The task was a very complex one, because carrying out an excavation under a river called for particularly innovative techniques such as freezing. This technique is used when the subsoil is rich in water, which risks making the excavation uncontrollable. The technique involves drilling the ground beneath the river and injecting cement mixtures necessary to slow the velocity of the water. Second, liquid nitrogen at a temperature of 196 degrees below zero is injected into the holes. The nitrogen at that point changes from a liquid to a gaseous state, and absorbs heat from the surrounding soil and freezes a portion of it equal to about one meter around the tunnel excavation. The freezing makes the excavation impermeable to water, and provides strength to the material placed around the excavation itself. 

“On the construction site we made use of the most innovative techniques,” explains Antonio Gassirà, Project Manager for Lot H71. “Freezing was one of them, as well as a series of techniques for soil consolidation that — precisely because they are so innovative – have been presented several times at conferences organized by the Italian Tunnelling Society and the Swiss Tunneling Society.”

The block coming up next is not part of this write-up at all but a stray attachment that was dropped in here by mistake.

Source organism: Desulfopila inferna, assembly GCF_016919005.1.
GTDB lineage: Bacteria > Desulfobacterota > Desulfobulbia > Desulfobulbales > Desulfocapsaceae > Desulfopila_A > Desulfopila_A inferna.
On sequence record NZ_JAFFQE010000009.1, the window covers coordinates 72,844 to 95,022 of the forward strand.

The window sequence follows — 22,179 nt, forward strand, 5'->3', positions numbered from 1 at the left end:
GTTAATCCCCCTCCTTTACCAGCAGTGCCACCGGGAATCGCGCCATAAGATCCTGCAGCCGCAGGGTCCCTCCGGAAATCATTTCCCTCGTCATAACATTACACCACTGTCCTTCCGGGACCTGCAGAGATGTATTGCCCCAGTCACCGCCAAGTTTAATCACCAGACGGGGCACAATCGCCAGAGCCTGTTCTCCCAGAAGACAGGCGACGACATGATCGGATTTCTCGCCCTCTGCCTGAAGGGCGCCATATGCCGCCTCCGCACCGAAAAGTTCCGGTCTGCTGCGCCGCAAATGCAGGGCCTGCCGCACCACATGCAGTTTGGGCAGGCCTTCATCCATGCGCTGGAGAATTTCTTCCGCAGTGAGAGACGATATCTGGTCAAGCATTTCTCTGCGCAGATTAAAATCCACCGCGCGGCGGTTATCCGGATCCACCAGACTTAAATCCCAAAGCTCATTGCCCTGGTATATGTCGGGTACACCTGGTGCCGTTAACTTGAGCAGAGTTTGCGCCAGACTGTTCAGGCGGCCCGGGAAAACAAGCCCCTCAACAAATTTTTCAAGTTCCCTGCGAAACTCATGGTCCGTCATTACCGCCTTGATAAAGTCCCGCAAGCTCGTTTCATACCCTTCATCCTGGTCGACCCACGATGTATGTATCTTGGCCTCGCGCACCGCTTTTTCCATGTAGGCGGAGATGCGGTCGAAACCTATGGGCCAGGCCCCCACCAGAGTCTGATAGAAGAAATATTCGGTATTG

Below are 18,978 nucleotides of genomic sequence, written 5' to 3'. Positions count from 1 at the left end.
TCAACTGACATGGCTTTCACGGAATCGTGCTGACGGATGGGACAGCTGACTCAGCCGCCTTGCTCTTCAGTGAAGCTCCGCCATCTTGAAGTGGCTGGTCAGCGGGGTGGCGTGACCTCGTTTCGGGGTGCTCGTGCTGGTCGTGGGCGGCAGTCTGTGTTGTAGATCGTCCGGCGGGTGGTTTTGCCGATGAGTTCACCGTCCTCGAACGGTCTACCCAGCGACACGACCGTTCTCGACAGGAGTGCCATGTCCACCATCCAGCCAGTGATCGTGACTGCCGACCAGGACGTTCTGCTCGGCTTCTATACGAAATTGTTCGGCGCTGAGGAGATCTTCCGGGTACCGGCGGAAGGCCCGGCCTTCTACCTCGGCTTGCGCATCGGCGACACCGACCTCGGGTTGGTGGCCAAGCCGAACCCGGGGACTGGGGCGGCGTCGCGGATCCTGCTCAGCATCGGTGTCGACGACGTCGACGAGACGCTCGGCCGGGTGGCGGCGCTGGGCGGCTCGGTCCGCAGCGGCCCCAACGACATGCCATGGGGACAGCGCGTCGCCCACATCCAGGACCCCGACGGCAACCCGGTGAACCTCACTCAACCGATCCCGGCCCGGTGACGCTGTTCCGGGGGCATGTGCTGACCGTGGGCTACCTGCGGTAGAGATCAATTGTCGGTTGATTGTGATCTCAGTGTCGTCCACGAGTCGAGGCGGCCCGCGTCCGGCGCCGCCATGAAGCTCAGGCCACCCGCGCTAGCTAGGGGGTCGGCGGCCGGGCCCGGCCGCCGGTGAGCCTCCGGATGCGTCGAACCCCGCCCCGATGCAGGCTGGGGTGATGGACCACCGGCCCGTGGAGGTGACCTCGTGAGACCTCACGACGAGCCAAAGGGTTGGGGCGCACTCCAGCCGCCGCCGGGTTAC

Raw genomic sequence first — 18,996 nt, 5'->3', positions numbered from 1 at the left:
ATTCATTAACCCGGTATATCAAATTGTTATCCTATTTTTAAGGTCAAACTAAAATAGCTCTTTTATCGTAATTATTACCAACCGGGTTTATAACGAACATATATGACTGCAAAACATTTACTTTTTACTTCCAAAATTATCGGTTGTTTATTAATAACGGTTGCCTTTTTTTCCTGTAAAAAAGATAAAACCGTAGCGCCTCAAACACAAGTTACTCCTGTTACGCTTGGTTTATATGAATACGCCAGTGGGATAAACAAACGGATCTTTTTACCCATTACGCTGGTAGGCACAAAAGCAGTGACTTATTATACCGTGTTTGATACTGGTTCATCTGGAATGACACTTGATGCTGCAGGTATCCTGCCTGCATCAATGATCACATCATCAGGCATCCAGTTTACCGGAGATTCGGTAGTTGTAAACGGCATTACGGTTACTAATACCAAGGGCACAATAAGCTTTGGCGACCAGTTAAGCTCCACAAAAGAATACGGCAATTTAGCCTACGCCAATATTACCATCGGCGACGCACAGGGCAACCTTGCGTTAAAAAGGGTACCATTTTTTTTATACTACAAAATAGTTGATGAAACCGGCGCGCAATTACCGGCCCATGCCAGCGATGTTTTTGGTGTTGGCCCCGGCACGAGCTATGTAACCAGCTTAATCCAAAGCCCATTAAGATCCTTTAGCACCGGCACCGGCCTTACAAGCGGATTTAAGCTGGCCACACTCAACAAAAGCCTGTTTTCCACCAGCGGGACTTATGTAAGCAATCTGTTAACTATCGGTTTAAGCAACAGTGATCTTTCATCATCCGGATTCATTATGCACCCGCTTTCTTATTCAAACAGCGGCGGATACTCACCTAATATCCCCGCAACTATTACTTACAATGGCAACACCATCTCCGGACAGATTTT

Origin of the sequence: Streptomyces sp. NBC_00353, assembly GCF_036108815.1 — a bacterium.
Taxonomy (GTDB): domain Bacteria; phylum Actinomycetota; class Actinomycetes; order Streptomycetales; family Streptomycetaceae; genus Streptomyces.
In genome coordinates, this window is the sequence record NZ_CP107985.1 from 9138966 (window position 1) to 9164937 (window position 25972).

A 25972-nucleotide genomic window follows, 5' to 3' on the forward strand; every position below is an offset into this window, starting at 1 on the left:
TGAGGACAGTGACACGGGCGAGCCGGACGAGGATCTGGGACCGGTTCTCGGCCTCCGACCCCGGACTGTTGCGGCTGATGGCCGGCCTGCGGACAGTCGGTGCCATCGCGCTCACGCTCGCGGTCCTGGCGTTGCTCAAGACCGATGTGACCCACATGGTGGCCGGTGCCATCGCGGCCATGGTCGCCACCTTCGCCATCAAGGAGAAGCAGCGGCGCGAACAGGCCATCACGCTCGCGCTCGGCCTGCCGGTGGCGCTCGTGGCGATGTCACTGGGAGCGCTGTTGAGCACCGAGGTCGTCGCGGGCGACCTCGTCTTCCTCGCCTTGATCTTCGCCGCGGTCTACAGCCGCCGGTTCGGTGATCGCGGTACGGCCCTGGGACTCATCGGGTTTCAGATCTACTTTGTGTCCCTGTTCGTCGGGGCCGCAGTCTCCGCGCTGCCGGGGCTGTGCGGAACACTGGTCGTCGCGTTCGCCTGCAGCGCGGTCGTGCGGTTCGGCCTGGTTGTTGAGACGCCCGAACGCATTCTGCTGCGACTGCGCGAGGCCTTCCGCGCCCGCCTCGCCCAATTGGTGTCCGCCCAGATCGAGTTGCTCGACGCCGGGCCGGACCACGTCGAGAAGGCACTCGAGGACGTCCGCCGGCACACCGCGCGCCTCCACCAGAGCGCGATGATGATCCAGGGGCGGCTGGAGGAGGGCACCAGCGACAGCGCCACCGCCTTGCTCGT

Lots Mules 2 and Mules 3, the tunnels that cross the Alps

The lots Mules 2 and Mules 3 of the Brenner Base Tunnel are one of the largest in terms of the length of tunnels built. Overall, the section is 22 kilometres (13.6 miles) long, 14 kms of which are being built by mechanized excavators (TBM, or tunnel boring machines) and the rest by conventional excavation. The project overall involves stupefying numbers: 65 kilometres (40 miles) of total tunnels, 42 kms of which are being built by mechanized excavation. The numbers tell the story of the size of this lot, which for long stretches runs under hundreds and hundreds of meters of rock in the mountains overlooking the Brenner valleys.